Critically Ill

Overall, Israel gets high marks for its health-care system. Its national health insurance is affordable and covers most specialists and most medicines. It provides coverage to elderly immigrants who arrive with pre-existing conditions, including those who come from countries where rare and complex diseases are relatively common.

But its public hospitals are an abysmal failure. Every year at this time we read the same heart-rending stories of sick patients being placed in corridors because of overcrowding. Sheba Hospital at Tel Hashomer has 300 percent occupancy, Kaplan in Rechovot has 180 percent, Bnei Tzion in Haifa has 200 percent, Schneider’s Children’s Hospital in Petach Tikvah has 127 percent, Hillel Yaffe in Chadera has 145 percent, and on and on.

Ostensibly, the culprit is flu season. People with respiratory and other issues are flooding the emergency rooms and hospitals. Not only are there not enough beds, there aren’t enough doctors or nurses.

One elderly woman, Frida, who waited eight hours in the emergency room at Sheba, decided Monday to give up and go home. “I prefer to go to a private doctor,” she told Channel Two news. “I’ll be more at peace. This is intolerable.”

Doctors say that the problem isn’t just quantity, but quality. Since people know that they’ll have to wait so long in the hospital — as much as 10 to 20 hours — they hold off on coming for care. By the time they finally show up, they’re in much worse shape and in need of more intensive care.

But let us be clear. The problem isn’t the flu season. The problem is mismanagement of government resources. Flu comes every year and it’s intolerable that the Health Ministry accepts the fact that thousands of sick people will regularly be subjected to intolerably long lines and the indignity of being left in corridors or dining rooms because there is no space on the ward.

It’s impossible to calculate how many lives have been jeopardized or even lost because people either stay home or arrive at the hospitals too late. It’s impossible to know how many people have been misdiagnosed by doctors who are overworked.

As expected, the politicians are seizing on the suffering for political gain. MK Yael German of the Kadima party, who was health minister until the government collapsed in December, self-righteously intones that Israeli hospitals are more overcrowded than those in any other Western country.

“The overcrowdedness in the emergency rooms and on the floors every winter is a catastrophe that is known ahead of time,” she says. “In a mild winter, it’s difficult; in a rough winter, it’s intolerable.”

Where was she for the past two years, when she was health minister and her party’s chairman, Yair Lapid, was finance minister? They had the political clout and the wherewithal to do something about the problem, but instead she focused her energies on setting up commissions of one kind or another (the bureaucrat’s favorite way to appear active, but do nothing).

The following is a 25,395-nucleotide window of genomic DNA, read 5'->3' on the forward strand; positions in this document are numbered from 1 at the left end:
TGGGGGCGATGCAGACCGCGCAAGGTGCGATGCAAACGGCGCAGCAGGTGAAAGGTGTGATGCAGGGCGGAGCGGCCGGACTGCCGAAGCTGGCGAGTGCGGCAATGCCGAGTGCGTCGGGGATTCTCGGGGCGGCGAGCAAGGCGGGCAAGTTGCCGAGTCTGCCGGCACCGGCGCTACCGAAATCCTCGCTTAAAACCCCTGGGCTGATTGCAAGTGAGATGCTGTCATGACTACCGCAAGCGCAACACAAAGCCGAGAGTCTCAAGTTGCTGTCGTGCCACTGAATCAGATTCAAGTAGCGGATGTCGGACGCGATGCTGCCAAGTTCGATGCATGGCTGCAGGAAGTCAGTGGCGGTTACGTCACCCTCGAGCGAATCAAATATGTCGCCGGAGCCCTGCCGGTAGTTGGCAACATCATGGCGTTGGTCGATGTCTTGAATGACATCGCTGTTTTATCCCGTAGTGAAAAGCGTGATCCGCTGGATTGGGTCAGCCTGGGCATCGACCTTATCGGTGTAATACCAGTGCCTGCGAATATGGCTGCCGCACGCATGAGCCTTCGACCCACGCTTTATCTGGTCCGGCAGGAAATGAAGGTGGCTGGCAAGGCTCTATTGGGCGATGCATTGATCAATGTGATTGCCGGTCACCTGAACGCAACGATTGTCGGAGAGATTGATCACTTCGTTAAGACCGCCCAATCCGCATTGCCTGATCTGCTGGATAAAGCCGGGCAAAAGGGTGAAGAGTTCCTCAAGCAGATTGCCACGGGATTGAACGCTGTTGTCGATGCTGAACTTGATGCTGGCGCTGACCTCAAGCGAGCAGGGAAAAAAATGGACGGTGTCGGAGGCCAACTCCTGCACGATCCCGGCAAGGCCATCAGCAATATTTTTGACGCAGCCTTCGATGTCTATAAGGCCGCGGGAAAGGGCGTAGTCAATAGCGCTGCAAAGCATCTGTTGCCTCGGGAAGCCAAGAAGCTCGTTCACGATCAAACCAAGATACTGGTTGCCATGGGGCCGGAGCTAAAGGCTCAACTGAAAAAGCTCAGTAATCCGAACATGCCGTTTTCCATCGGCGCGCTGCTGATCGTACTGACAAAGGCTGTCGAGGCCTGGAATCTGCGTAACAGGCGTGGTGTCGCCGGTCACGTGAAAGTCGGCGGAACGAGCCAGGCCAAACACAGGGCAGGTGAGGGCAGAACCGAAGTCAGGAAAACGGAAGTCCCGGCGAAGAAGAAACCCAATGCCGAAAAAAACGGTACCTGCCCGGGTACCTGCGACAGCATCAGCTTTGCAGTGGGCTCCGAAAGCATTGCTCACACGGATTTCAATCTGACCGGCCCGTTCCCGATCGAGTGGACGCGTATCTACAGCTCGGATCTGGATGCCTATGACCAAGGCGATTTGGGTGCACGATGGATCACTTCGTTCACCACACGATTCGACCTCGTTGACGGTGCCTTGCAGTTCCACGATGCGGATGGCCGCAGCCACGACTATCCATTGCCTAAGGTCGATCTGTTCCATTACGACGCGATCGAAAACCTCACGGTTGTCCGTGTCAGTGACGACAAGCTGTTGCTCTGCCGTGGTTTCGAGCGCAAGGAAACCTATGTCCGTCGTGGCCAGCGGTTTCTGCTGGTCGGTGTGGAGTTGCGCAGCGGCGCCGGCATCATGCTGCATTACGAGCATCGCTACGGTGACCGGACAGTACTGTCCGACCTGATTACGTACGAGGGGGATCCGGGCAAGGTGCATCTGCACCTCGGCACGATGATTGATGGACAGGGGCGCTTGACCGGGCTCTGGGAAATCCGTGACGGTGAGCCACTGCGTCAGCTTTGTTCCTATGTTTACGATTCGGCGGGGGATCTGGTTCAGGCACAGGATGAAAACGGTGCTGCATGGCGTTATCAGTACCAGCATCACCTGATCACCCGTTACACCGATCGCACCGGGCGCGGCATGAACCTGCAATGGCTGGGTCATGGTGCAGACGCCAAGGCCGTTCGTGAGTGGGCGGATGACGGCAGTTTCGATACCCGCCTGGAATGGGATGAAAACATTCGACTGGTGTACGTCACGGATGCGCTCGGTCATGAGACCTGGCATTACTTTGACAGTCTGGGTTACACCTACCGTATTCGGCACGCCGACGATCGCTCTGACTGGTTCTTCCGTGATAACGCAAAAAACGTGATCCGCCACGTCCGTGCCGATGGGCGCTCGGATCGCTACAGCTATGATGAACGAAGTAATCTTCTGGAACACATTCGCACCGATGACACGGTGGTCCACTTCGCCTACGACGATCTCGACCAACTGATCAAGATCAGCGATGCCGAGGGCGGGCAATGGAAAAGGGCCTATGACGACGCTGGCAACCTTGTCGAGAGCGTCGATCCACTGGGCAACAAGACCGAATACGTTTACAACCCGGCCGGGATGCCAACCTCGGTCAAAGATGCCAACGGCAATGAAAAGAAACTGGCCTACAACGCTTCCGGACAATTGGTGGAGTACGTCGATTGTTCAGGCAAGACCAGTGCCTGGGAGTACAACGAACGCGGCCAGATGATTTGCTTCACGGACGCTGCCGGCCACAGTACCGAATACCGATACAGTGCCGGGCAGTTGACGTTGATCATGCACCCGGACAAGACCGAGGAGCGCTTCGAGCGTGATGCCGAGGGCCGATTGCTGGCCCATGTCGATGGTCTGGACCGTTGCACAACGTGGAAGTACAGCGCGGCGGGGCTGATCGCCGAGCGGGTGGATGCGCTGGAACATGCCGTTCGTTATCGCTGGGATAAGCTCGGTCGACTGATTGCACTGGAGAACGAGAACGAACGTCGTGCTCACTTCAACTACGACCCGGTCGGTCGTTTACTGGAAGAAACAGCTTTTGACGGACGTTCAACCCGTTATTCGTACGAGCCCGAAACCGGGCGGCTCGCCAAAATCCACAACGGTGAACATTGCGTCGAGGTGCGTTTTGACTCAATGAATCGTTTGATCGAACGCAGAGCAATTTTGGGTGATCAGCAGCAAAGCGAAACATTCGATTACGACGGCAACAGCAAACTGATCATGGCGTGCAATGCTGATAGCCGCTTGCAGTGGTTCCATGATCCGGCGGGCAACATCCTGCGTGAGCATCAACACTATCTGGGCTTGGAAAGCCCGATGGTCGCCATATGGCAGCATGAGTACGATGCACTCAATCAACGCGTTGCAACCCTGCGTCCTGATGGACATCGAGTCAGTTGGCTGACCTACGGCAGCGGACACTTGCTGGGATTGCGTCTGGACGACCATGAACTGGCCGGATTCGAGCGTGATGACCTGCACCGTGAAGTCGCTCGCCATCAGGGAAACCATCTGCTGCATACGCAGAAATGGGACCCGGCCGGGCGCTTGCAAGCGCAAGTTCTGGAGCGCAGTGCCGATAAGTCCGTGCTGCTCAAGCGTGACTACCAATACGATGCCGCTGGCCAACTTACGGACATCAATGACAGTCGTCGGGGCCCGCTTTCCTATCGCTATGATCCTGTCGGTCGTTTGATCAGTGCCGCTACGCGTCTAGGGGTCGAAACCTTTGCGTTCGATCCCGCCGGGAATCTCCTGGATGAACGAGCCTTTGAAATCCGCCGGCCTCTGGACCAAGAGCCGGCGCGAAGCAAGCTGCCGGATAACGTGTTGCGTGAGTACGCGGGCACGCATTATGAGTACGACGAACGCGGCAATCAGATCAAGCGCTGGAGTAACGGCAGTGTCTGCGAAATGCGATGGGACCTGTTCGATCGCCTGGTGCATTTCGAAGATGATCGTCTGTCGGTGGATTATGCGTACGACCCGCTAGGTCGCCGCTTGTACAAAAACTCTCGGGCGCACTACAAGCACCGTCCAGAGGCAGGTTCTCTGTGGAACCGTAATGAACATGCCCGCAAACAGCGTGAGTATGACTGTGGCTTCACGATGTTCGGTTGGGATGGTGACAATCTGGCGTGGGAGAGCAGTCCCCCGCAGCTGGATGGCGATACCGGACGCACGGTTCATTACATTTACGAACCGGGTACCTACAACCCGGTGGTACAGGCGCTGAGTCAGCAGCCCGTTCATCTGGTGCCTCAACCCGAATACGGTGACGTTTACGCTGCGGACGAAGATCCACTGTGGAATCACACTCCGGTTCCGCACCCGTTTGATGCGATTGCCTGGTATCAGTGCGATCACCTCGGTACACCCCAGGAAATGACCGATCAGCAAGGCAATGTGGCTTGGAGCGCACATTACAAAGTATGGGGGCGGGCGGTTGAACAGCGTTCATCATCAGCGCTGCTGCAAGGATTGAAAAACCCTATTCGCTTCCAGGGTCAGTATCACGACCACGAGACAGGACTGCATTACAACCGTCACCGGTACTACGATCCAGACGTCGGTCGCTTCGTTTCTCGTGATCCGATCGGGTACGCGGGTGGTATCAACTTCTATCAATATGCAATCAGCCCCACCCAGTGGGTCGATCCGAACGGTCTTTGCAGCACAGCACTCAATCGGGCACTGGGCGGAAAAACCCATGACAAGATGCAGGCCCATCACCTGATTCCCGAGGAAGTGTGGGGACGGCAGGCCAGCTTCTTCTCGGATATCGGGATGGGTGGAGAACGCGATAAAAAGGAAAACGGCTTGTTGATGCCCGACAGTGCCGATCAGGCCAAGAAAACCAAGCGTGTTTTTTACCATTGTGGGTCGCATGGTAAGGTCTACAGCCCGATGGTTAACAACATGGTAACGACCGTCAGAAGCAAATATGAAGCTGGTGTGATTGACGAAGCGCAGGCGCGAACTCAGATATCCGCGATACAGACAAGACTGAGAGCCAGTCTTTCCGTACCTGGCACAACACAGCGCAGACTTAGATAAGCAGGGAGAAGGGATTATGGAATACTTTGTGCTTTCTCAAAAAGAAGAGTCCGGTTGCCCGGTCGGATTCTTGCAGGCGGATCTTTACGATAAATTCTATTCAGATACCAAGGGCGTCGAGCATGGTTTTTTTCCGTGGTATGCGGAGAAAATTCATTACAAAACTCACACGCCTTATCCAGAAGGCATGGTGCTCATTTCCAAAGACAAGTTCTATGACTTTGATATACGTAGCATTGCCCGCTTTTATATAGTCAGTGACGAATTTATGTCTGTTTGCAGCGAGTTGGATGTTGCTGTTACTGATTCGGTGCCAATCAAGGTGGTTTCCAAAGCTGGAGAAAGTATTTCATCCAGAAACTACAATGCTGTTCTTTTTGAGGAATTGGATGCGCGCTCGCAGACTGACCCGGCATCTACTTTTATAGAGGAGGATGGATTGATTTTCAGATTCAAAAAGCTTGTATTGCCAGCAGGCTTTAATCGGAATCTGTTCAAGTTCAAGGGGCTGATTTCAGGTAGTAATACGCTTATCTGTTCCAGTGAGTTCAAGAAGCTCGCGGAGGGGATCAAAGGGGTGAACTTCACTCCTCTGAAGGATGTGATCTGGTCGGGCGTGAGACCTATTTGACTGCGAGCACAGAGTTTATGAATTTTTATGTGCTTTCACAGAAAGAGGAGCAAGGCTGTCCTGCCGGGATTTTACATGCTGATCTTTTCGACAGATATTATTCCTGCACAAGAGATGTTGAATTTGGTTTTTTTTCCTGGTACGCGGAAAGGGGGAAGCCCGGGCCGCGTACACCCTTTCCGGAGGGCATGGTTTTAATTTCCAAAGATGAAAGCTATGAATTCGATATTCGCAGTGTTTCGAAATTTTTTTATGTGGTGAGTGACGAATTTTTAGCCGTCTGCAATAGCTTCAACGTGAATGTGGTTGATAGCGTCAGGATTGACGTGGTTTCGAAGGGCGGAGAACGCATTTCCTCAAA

German’s predecessor, on the other hand, United Torah Judaism MK Rabbi Yaakov Litzman, was known for pushing construction of emergency rooms, bringing MRIs and other sophisticated diagnostic equipment to the periphery of the country, and making surprise visits at hospitals at all hours of the day and night to see how they functioned.

Unfortunately, the revolution he began has been halted and the price is being paid now — but not by everyone.

As usual, the “haves” have options. They can go to private hospitals and pay for the top specialists who aren’t falling off their feet in fatigue. But the middle and lower classes are stuck.

What fuels the problem is the lack of outrage in the secular media. Instead of turning the health-care crisis into a campaign issue, forcing the candidates to address the question of how they would solve the problem and what priority they would give it, the media is focusing on nonsense.

The burning issues are how much the prime minister spends on food and drink in his official and private residence, and who is funding the opposition effort to unseat Prime Minister Binyamin Netanyahu.

The issues that matter — poverty, the cost of living, education and social benefits for all, including chareidim, war and peace — have been relegated to the back pages of the newspapers. Gossip sells; real issues don’t.

As maaminim bnei maaminim, we don’t put our faith in hospitals. Our tefillos are for ourselves and for all of Klal Yisrael: may everyone be granted a refuah sheleimah. But at the same time, hishtadlus requires that we demand that the politicians stop this insanity whereby every year thousands of patients must endure the indignity of mistreatment, at a time when they are most vulnerable.

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